In this review, we will focus on trastuzumab and ado-trastuzumab emtansine.[102, 103] Pertuzumab, which is also approved by the Food and Drug Administration (FDA) for HER2/neu-positive breast cancer, has not been reported to cause pneumonitis. Trastuzumab is a monoclonal antibody which binds to the HER2/neu receptor and causes internalization and downregulation of HER2 and is FDA approved for use in HER2/neu-positive breast cancers.[101, 104] The incidence of pneumonitis is rare, estimated at about 0.5%. However, there have been cases of life-threatening pneumonitis.[106, 107] Ado-trastuzumab emtansine is an antibody drug conjugate which contains trastuzumab and the tubulin inhibitor emtansine.[108, 109] Ado-trastuzumab emtansine is FDA approved for use in metastatic HER2/neu-positive breast cancer that did not respond to trastuzumab or recurred after trastuzumab therapy.[103, 110] The frequency of pneumonitis with ado-trastuzumab is 1.2, higher than with trastuzumab alone.[106, 107, 111, 112] DAD has been reported with HER2/neu inhibitors, but given the rarity of pneumonitis, it is not clear whether this is the most common manifestation. The median time for onset of pneumonitis is 3–4 months after initiation of treatment. Radiation recall pneumonitis has also been reported with trastuzumab.
Treatment of pneumonitis due to HER2/neu inhibitors includes permanent discontinuation of drug and supportive management. There are no specific grading criteria for pneumonitis after HER2/neu inhibitors. Therefore, we recommend use of the NCI CTCAE [Table 2]. The safety of treating those who develop trastuzumab-related pneumonitis subsequently with ado-trastuzumab emtansine is unknown.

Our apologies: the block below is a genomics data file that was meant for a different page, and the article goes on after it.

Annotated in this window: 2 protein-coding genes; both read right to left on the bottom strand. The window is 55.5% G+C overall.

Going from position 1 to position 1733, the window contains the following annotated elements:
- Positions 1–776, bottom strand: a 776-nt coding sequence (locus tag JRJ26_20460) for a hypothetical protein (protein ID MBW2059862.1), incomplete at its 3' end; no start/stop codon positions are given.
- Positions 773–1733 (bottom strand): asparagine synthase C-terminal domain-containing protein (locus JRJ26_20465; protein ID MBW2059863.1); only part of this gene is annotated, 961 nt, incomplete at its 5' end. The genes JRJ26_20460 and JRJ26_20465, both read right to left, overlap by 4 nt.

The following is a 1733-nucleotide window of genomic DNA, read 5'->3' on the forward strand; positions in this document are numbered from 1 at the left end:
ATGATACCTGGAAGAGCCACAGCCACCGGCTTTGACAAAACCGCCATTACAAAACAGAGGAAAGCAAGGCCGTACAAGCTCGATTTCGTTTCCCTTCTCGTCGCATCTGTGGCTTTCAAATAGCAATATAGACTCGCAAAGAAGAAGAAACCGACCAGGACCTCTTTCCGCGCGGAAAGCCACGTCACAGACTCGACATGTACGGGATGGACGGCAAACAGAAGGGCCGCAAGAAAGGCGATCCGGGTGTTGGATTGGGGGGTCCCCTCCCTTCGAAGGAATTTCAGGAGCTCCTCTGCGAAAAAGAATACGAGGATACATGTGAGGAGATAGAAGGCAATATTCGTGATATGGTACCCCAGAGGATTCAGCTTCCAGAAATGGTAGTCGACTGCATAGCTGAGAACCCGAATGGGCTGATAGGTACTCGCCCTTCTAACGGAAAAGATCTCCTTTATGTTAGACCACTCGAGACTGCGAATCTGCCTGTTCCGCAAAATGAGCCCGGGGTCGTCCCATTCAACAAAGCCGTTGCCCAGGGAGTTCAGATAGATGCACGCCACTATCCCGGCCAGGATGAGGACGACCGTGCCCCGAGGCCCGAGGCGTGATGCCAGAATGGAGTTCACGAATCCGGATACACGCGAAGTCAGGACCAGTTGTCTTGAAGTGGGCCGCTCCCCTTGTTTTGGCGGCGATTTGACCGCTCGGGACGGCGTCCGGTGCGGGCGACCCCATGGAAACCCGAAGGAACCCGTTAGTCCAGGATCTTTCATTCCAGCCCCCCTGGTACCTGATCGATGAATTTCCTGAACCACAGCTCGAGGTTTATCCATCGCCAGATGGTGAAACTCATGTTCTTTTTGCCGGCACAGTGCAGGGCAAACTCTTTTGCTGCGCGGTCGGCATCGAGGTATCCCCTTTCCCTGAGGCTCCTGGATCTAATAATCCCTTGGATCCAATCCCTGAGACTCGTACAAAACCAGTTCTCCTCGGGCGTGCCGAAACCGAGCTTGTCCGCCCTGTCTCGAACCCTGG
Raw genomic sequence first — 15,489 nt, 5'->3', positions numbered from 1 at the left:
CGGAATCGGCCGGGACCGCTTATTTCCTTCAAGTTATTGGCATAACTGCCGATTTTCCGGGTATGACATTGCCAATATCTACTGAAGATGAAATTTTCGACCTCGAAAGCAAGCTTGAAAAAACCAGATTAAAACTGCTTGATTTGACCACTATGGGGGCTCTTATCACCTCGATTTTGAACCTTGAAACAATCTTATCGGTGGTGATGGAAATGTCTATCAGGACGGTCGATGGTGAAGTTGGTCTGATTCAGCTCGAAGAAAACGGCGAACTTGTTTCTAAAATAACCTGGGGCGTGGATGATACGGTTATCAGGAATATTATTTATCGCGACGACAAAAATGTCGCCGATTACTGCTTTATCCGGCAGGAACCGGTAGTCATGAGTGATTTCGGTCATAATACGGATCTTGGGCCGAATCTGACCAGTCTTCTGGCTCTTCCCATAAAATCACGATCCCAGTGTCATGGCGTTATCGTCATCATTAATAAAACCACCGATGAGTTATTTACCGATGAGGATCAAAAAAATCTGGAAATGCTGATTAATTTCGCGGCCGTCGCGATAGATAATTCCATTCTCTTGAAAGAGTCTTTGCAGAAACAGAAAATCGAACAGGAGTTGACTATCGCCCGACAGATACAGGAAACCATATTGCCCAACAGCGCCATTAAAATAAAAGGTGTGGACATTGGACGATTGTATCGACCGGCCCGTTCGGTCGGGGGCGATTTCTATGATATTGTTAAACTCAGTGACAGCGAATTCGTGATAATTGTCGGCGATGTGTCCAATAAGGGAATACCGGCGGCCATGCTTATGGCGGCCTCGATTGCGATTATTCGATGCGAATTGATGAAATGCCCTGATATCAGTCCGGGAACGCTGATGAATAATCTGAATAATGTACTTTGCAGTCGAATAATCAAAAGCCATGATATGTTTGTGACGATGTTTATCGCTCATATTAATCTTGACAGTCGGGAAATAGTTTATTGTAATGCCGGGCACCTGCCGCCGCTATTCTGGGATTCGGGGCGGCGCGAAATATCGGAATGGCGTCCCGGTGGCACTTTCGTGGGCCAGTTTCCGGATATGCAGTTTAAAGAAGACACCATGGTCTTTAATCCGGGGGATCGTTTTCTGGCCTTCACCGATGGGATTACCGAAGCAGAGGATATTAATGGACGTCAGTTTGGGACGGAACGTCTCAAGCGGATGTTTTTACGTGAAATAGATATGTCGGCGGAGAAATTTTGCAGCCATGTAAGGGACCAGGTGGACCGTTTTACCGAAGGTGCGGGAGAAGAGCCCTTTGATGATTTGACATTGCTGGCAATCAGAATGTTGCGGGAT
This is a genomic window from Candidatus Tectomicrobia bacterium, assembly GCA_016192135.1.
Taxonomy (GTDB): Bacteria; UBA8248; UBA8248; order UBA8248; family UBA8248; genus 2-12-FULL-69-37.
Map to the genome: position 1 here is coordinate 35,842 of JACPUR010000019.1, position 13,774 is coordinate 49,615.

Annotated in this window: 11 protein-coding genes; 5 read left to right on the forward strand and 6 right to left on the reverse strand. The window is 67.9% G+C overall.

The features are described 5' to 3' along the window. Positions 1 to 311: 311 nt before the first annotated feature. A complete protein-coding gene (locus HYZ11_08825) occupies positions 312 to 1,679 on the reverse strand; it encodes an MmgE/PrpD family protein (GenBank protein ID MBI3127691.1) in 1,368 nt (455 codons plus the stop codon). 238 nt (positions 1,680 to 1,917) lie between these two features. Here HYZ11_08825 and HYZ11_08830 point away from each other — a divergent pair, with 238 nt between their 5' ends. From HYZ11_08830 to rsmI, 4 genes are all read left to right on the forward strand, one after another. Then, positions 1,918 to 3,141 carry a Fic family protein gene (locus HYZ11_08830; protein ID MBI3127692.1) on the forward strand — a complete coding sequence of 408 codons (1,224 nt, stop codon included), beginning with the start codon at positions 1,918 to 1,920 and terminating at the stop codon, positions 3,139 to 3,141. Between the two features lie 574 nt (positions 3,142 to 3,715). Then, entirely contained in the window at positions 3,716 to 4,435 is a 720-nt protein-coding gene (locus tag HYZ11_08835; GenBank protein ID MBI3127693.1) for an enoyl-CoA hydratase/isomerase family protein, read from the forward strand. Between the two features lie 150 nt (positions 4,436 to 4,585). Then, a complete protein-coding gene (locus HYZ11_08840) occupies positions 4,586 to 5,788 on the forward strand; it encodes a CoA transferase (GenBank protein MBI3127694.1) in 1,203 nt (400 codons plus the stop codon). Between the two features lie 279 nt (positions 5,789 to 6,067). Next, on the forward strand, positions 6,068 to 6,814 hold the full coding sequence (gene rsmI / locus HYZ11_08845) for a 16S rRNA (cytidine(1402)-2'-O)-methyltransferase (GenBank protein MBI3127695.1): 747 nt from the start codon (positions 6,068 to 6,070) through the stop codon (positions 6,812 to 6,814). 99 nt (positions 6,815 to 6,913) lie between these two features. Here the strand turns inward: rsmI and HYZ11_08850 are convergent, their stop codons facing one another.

Mammalian target of rapamycin inhibitors
mTOR is a serine/threonine kinase which has broad effects on cell survival, cell growth, and cell proliferation.[114, 115] Mutations in several genes can activate the mTOR pathway, which increases the risk of developing several cancers.[116–120] Treatment with rapamycin analogs has the potential to inhibit the growth of many cancers that rely on aberrant mTOR signaling for survival. Several mTOR inhibitors have been approved by the FDA or are in clinical trials. In this review, we will focus on the FDA-approved mTOR inhibitors, namely sirolimus, temsirolimus, and everolimus.
Sirolimus is rarely used as a chemotherapeutic agent, but it is more commonly used at lower doses as an immunosuppressive agent. Pulmonary complications after sirolimus are exceedingly rare. Both NSIP and OP have been reported after sirolimus therapy, but imaging and histopathology give discrepant results as to which pattern is more common. The incidence of pneumonitis is higher in the mTOR inhibitors, everolimus and temsirolimus. Larger studies have reported the incidence of pneumonitis after everolimus to be about 10%–23% and in temsirolimus to be about 2%–6%.[126–131] The median time to onset of pneumonitis is about 3 months.[132, 133] The most common patterns of pneumonitis after everolimus and temsirolimus therapy are OP and NSIP.[123, 126, 128, 134] The mechanism by which pneumonitis occurs after mTOR inhibition remains unclear. Of note, mTOR inhibitors are also rarely associated with radiation recall pneumonitis. [135, 136]
Treatment of pneumonitis after mTOR inhibitor therapy is dependent on the grade of pneumonitis, which varies slightly from the NCI CTCAE [Figure 2]. Asymptomatic pneumonitis (Grade 1) only requires observation. Mild symptoms of cough or shortness of breath (Grade 2a) require close observation and possibly a temporary dose reduction, while more severe symptoms (Grade 2b) require dose reduction and institution of corticosteroid therapy.[126, 128] The need for oxygen or the inability to perform activities of daily living defines Grade 3 and higher pneumonitis from mTOR inhibitor therapy and requires prompt discontinuation of the drug, hospitalization, and corticosteroid therapy. For any patient with life-threatening pneumonitis (e.g., those requiring mechanical ventilation), the mTOR inhibitor should be permanently discontinued.[137–139]